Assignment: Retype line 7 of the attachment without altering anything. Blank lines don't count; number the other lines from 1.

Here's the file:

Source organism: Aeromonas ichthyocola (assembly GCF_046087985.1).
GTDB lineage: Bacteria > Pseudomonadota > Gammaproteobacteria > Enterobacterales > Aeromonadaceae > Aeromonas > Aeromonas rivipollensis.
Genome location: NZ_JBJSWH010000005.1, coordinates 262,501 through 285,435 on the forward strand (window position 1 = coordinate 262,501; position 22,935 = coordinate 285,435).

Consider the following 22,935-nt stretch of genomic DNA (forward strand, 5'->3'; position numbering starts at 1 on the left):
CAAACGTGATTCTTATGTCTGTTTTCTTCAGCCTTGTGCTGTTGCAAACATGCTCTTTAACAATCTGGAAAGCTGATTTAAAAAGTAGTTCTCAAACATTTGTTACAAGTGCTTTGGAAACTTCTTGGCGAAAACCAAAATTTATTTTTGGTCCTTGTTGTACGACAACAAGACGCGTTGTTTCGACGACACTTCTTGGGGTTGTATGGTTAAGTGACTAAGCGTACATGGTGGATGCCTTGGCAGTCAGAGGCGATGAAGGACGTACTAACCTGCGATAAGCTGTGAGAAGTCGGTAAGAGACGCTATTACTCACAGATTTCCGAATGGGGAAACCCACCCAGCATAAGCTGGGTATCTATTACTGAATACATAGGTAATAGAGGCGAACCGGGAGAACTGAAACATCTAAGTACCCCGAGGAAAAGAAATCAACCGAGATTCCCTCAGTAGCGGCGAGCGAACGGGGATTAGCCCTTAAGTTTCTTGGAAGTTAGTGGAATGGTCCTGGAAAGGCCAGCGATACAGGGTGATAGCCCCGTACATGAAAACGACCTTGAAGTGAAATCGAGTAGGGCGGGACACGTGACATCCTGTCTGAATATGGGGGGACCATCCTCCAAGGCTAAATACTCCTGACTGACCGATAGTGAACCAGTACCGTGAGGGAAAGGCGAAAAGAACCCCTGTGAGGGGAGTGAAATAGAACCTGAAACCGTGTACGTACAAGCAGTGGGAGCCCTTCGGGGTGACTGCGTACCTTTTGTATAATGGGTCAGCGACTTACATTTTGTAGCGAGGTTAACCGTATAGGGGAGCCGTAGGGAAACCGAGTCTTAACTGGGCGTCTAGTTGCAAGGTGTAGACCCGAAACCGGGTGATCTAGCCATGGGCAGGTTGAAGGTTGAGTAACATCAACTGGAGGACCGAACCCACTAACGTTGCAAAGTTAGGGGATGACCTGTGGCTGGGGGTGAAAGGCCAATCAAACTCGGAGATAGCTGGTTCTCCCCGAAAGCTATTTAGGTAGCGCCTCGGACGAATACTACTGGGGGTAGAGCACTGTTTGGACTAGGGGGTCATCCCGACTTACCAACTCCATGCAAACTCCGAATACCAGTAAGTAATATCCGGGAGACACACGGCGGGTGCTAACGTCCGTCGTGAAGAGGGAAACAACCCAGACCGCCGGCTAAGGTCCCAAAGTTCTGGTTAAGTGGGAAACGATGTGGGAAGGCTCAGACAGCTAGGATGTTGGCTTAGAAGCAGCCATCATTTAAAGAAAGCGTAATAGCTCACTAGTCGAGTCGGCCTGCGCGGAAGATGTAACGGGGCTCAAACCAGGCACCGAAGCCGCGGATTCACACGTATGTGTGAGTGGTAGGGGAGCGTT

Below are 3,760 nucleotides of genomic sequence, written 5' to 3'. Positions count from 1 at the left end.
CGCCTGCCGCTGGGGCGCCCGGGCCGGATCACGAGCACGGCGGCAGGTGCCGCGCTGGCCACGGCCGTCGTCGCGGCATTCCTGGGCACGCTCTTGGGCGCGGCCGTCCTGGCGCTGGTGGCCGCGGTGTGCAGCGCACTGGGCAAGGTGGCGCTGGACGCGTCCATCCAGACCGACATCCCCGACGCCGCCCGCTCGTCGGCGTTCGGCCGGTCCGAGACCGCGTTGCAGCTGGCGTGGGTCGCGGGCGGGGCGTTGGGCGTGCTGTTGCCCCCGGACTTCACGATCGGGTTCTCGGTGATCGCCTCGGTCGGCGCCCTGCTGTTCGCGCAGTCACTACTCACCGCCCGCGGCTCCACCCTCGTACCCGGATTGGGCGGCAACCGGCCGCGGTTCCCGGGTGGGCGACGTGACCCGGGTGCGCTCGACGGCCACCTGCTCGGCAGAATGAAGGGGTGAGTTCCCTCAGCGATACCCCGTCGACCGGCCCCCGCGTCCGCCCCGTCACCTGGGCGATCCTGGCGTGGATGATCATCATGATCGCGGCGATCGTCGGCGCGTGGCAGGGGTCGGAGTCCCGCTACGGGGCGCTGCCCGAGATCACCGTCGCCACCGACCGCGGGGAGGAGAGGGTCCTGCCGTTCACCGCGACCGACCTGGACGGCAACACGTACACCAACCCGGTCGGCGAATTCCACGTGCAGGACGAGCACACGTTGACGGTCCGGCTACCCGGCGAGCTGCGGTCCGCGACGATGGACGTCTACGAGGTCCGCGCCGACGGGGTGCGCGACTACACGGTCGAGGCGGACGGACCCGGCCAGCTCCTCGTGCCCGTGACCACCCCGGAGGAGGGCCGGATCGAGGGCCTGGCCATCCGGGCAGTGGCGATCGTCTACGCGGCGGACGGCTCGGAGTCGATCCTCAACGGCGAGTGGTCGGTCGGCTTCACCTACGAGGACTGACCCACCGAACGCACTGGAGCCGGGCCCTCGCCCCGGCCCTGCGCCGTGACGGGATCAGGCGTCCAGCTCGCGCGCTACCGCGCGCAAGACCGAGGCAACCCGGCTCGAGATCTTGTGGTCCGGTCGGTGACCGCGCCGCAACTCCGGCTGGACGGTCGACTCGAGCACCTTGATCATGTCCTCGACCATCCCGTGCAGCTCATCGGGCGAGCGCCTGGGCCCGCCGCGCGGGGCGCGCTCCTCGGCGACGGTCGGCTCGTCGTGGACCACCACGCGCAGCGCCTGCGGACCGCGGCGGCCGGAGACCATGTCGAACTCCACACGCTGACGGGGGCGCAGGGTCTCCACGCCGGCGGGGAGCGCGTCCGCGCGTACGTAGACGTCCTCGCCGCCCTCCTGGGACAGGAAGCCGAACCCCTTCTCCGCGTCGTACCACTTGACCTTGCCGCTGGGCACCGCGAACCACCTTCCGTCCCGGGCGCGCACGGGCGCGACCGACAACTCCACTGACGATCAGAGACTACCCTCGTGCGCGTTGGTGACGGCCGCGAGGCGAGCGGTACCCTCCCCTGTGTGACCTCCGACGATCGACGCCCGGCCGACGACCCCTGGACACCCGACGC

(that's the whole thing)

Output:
CGCCTGCCGCTGGGGCGCCCGGGCCGGATCACGAGCACGGCGGCAGGTGCCGCGCTGGCCACGGCCGTCGTCGCGGCATTCCTGGGCACGCTCTTGGGCGCGGCCGTCCTGGCGCTGGTGGCCGCGGTGTGCAGCGCACTGGGCAAGGTGGCGCTGGACGCGTCCATCCAGACCGACATCCCCGACGCCGCCCGCTCGTCGGCGTTCGGCCGGTCCGAGACCGCGTTGCAGCTGGCGTGGGTCGCGGGCGGGGCGTTGGGCGTGCTGTTGCCCCCGGACTTCACGATCGGGTTCTCGGTGATCGCCTCGGTCGGCGCCCTGCTGTTCGCGCAGTCACTACTCACCGCCCGCGGCTCCACCCTCGTACCCGGATTGGGCGGCAACCGGCCGCGGTTCCCGGGTGGGCGACGTGACCCGGGTGCGCTCGACGGCCACCTGCTCGGCAGAATGAAGGGGTGAGTTCCCTCAGCGATACCCCGTCGACCGGCCCCCGCGTCCGCCCCGTCACCTGGGCGATCCTGGCGTGGATGATCATCATGATCGCGGCGATCGTCGGCGCGTGGCAGGGGTCGGAGTCCCGCTACGGGGCGCTGCCCGAGATCACCGTCGCCACCGACCGCGGGGAGGAGAGGGTCCTGCCGTTCACCGCGACCGACCTGGACGGCAACACGTACACCAACCCGGTCGGCGAATTCCACGTGCAGGACGAGCACACGTTGACGGTCCGGCTACCCGGCGAGCTGCGGTCCGCGACGATGGACGTCTACGAGGTCCGCGCCGACGGGGTGCGCGACTACACGGTCGAGGCGGACGGACCCGGCCAGCTCCTCGTGCCCGTGACCACCCCGGAGGAGGGCCGGATCGAGGGCCTGGCCATCCGGGCAGTGGCGATCGTCTACGCGGCGGACGGCTCGGAGTCGATCCTCAACGGCGAGTGGTCGGTCGGCTTCACCTACGAGGACTGACCCACCGAACGCACTGGAGCCGGGCCCTCGCCCCGGCCCTGCGCCGTGACGGGATCAGGCGTCCAGCTCGCGCGCTACCGCGCGCAAGACCGAGGCAACCCGGCTCGAGATCTTGTGGTCCGGTCGGTGACCGCGCCGCAACTCCGGCTGGACGGTCGACTCGAGCACCTTGATCATGTCCTCGACCATCCCGTGCAGCTCATCGGGCGAGCGCCTGGGCCCGCCGCGCGGGGCGCGCTCCTCGGCGACGGTCGGCTCGTCGTGGACCACCACGCGCAGCGCCTGCGGACCGCGGCGGCCGGAGACCATGTCGAACTCCACACGCTGACGGGGGCGCAGGGTCTCCACGCCGGCGGGGAGCGCGTCCGCGCGTACGTAGACGTCCTCGCCGCCCTCCTGGGACAGGAAGCCGAACCCCTTCTCCGCGTCGTACCACTTGACCTTGCCGCTGGGCACCGCGAACCACCTTCCGTCCCGGGCGCGCACGGGCGCGACCGACAACTCCACTGACGATCAGAGACTACCCTCGTGCGCGTTGGTGACGGCCGCGAGGCGAGCGGTACCCTCCCCTGTGTGACCTCCGACGATCGACGCCCGGCCGACGACCCCTGGACACCCGACGC